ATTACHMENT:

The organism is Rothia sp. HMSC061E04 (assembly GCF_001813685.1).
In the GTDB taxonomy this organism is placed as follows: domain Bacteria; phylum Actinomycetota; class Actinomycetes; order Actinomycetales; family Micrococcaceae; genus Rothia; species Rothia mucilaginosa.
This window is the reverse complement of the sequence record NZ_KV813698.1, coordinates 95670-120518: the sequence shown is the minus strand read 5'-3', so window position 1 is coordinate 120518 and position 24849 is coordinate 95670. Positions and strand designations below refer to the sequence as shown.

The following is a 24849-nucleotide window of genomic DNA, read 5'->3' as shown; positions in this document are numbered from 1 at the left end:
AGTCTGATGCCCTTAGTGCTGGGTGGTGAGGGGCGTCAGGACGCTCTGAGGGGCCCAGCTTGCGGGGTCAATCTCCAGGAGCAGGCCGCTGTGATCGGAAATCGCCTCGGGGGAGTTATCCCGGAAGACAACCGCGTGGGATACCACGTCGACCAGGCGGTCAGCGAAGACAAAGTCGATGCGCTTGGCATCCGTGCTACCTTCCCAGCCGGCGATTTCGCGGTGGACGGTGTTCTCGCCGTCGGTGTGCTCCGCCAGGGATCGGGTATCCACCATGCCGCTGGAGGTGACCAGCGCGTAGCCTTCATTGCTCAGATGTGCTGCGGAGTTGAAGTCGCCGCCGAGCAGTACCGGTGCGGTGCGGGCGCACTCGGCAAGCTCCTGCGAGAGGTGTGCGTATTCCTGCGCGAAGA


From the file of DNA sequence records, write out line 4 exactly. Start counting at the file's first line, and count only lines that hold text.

The following is a 24849-nucleotide window of genomic DNA, read 5'->3' as shown; positions in this document are numbered from 1 at the left end: